One of my fondest memories of the race happened in the first 30 seconds.  We started at the very back of the pack as the race started.  We took off on a nice little trot, feeling the excitement of what we were about to do.  As we made our way around the first hard left turn we were met by a nice hill.  We laughed and said “sweet, we get to walk already!”.  It really did seem crazy that we would start walking after only 30 seconds into the race, but that was our plan and we were sticking to it.  Turns out, it’s pretty normal to walk up hills…..32 miles is a LONG way.  The first loop came and went with no issues at all.  It was mainly a feeling out loop, checking out the course and getting a feel for the turns and hills.  There were a few hills, but only two major ones……and these things were MAJOR hills.  They were almost back to back, and both were on the last two miles of the loop……..this would really mean something on those last few loops.  We crossed the start/finish on the first loop in high spirits and were surprised to find that we came in under an hour.  We stopped for a bit of food and drink and headed off again.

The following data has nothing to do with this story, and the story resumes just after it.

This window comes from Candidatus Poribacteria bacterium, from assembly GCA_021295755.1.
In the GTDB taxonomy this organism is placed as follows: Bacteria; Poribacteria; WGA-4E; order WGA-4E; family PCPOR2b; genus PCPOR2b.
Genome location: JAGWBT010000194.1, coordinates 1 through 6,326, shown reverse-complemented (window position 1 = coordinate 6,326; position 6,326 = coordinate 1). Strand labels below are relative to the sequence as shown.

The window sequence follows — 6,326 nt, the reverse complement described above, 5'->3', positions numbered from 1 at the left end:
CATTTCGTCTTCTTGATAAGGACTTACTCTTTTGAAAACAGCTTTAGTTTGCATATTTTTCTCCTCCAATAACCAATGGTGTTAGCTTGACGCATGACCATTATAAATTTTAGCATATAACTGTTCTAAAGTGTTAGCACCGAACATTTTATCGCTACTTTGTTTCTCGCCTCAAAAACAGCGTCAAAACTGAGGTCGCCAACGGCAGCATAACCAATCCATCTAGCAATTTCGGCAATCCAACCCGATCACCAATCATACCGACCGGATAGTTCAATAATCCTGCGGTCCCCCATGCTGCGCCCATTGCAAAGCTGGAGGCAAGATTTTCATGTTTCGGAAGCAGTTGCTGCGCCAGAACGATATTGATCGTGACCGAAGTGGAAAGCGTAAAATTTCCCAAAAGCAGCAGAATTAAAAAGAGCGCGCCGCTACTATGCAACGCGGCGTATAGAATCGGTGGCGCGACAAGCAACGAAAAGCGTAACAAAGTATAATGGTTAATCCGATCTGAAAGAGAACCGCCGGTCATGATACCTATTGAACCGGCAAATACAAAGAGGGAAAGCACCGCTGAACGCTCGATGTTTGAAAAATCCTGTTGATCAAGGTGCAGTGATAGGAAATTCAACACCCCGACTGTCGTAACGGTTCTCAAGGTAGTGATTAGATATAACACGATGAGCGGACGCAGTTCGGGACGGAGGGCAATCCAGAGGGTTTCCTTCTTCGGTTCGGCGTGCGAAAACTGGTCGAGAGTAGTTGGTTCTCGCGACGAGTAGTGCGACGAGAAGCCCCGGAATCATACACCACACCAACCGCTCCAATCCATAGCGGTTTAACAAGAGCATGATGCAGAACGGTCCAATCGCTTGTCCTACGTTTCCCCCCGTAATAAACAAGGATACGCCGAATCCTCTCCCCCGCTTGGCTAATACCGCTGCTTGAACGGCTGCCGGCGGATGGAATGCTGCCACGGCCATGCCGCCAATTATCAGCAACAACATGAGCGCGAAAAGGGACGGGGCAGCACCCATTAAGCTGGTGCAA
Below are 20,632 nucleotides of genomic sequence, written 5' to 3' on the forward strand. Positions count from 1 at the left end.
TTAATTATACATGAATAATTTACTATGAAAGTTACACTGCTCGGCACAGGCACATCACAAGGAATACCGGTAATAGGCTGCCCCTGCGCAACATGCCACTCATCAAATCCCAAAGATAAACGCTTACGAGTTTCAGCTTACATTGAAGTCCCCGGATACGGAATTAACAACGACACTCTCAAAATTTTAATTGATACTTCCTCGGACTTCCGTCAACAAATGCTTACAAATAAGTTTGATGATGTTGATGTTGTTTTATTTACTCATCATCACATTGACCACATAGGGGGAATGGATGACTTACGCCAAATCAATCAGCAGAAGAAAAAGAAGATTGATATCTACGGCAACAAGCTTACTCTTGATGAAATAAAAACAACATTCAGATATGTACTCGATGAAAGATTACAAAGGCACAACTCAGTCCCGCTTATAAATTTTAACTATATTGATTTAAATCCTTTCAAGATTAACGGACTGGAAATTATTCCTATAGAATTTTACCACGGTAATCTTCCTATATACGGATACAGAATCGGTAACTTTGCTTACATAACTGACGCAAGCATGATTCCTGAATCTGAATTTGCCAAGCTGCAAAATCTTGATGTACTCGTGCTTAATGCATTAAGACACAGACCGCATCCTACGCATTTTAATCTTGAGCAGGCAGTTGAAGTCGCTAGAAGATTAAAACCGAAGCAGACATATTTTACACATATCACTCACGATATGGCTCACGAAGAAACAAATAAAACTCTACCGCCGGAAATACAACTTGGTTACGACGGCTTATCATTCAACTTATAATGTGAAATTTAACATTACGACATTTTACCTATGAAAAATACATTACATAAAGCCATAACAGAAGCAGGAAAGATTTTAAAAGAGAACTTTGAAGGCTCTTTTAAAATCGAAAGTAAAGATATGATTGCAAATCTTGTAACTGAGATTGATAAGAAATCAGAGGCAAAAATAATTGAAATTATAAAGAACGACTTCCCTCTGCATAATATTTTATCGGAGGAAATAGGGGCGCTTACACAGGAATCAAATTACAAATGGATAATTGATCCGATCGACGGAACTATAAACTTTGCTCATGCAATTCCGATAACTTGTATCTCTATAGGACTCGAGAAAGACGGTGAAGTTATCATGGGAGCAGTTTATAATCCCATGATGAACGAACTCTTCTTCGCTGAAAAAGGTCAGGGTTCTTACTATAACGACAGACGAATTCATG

Loops 2-4 went exactly as planned.  We chatted the whole way, choosing to enjoy each others company and saving the music for later when we may need it most.  Both of us were feeling great and we were excited about having completed 16 miles while still feeling pretty good.  This, however, is where everything get a little fuzzy.  We both stopped at the aid station for a change of socks.  I changed my shirt, and would continue to do so after every loop from here on in.  It was nice to have a “dry” shirt on.  We had been taking S Caps at every loop (i took 2 each time) and I ate my fill of potatoes with salt and grabbed several hammer gels each pass.   I can’t really recall everything I ate, but I can tell you that it took me a good mile to feel like I wasn’t going to throw everything back up.